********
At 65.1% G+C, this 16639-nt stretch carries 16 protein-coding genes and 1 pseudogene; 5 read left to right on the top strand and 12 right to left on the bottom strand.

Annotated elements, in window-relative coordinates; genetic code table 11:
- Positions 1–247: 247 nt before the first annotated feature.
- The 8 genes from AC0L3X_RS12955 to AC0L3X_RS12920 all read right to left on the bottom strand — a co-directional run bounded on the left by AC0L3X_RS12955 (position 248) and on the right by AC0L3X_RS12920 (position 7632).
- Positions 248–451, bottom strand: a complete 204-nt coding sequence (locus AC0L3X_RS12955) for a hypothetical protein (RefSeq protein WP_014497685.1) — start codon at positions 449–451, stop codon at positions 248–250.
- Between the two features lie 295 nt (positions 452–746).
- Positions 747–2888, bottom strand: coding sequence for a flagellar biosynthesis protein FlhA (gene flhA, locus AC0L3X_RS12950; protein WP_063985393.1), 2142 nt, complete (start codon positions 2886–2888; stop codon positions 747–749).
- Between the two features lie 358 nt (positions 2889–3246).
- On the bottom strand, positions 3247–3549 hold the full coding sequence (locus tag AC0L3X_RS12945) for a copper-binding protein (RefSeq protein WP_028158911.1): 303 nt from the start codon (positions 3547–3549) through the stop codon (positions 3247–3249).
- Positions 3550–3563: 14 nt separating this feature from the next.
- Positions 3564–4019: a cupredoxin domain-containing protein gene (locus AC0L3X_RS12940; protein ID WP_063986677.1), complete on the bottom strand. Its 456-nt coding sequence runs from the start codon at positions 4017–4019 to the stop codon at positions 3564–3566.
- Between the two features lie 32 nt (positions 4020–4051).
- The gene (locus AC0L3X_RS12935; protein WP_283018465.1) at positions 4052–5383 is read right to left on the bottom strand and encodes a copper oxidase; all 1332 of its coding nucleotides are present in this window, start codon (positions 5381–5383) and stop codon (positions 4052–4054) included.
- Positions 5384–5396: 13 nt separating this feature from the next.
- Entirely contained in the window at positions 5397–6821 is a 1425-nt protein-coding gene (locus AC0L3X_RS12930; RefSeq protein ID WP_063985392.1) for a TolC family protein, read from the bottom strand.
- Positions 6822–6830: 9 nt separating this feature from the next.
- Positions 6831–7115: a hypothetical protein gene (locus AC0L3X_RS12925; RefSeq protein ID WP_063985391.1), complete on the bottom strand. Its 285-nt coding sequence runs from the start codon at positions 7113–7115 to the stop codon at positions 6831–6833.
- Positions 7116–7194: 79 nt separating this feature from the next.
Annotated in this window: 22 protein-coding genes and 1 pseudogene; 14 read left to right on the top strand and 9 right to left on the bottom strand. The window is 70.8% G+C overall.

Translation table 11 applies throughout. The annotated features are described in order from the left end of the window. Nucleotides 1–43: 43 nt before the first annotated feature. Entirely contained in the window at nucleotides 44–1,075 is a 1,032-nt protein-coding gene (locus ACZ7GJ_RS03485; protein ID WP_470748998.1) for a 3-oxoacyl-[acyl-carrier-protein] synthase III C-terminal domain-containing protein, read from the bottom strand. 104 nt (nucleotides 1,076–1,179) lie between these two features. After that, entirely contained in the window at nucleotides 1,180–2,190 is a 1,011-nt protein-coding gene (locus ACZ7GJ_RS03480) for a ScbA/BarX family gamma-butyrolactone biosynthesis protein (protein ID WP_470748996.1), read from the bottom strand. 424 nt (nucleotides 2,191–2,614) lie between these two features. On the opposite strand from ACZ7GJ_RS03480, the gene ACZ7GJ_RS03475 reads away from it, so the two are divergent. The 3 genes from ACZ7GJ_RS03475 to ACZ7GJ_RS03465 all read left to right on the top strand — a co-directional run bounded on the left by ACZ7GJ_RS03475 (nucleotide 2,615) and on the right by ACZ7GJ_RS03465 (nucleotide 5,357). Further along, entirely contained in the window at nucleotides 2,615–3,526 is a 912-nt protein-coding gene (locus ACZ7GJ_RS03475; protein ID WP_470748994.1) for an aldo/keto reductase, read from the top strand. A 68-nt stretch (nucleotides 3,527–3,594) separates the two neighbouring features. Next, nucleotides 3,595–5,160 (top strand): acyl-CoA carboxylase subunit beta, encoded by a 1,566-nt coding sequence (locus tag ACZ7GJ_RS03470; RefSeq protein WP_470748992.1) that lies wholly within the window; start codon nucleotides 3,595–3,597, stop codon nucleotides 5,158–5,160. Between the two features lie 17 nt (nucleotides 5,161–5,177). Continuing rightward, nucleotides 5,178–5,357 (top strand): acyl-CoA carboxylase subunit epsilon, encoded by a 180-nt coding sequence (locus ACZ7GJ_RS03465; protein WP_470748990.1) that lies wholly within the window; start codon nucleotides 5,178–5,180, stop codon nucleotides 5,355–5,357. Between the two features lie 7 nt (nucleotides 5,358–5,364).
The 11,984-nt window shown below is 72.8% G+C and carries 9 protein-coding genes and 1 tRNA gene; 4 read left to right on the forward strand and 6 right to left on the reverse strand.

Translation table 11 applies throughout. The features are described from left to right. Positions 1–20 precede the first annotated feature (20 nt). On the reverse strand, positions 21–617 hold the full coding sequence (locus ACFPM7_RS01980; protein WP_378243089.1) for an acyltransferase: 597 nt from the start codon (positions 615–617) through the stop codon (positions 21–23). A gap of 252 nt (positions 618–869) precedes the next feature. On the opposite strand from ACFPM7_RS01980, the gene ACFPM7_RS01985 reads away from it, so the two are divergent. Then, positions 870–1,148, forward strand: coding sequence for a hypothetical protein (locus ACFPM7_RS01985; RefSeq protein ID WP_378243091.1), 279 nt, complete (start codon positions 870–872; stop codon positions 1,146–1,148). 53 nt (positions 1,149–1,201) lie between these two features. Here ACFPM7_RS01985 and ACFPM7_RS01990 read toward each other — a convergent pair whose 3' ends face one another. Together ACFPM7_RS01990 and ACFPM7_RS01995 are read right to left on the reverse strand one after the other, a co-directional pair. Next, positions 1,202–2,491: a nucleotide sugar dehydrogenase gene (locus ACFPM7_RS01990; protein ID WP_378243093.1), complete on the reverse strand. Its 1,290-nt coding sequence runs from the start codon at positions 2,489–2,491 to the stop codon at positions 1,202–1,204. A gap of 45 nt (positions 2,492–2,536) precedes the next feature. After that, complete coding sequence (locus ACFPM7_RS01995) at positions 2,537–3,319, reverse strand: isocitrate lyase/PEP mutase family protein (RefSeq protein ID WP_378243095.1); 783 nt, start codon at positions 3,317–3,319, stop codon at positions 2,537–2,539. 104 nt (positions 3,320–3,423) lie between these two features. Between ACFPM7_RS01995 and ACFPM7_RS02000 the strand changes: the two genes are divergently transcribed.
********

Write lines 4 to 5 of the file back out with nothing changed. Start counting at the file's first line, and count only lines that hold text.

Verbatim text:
- The 8 genes from AC0L3X_RS12955 to AC0L3X_RS12920 all read right to left on the bottom strand — a co-directional run bounded on the left by AC0L3X_RS12955 (position 248) and on the right by AC0L3X_RS12920 (position 7632).
- Positions 248–451, bottom strand: a complete 204-nt coding sequence (locus AC0L3X_RS12955) for a hypothetical protein (RefSeq protein WP_014497685.1) — start codon at positions 449–451, stop codon at positions 248–250.